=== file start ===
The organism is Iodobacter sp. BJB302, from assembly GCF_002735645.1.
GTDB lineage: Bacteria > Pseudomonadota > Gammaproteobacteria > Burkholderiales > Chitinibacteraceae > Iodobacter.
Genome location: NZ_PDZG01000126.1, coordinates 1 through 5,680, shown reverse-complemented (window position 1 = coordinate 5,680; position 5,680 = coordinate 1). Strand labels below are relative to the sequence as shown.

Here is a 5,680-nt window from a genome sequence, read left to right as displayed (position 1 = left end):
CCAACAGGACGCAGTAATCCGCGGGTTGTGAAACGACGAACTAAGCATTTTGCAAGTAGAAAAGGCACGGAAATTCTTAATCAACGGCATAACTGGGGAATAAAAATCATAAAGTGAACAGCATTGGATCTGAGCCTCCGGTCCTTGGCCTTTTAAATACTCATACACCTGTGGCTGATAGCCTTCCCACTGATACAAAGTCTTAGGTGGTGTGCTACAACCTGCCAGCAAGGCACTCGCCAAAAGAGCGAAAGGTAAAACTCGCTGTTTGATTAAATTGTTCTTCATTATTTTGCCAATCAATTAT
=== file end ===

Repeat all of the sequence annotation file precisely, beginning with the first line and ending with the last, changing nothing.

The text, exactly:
The organism is Iodobacter sp. BJB302, from assembly GCF_002735645.1.
GTDB lineage: Bacteria > Pseudomonadota > Gammaproteobacteria > Burkholderiales > Chitinibacteraceae > Iodobacter.
Genome location: NZ_PDZG01000126.1, coordinates 1 through 5,680, shown reverse-complemented (window position 1 = coordinate 5,680; position 5,680 = coordinate 1). Strand labels below are relative to the sequence as shown.

Here is a 5,680-nt window from a genome sequence, read left to right as displayed (position 1 = left end):
CCAACAGGACGCAGTAATCCGCGGGTTGTGAAACGACGAACTAAGCATTTTGCAAGTAGAAAAGGCACGGAAATTCTTAATCAACGGCATAACTGGGGAATAAAAATCATAAAGTGAACAGCATTGGATCTGAGCCTCCGGTCCTTGGCCTTTTAAATACTCATACACCTGTGGCTGATAGCCTTCCCACTGATACAAAGTCTTAGGTGGTGTGCTACAACCTGCCAGCAAGGCACTCGCCAAAAGAGCGAAAGGTAAAACTCGCTGTTTGATTAAATTGTTCTTCATTATTTTGCCAATCAATTAT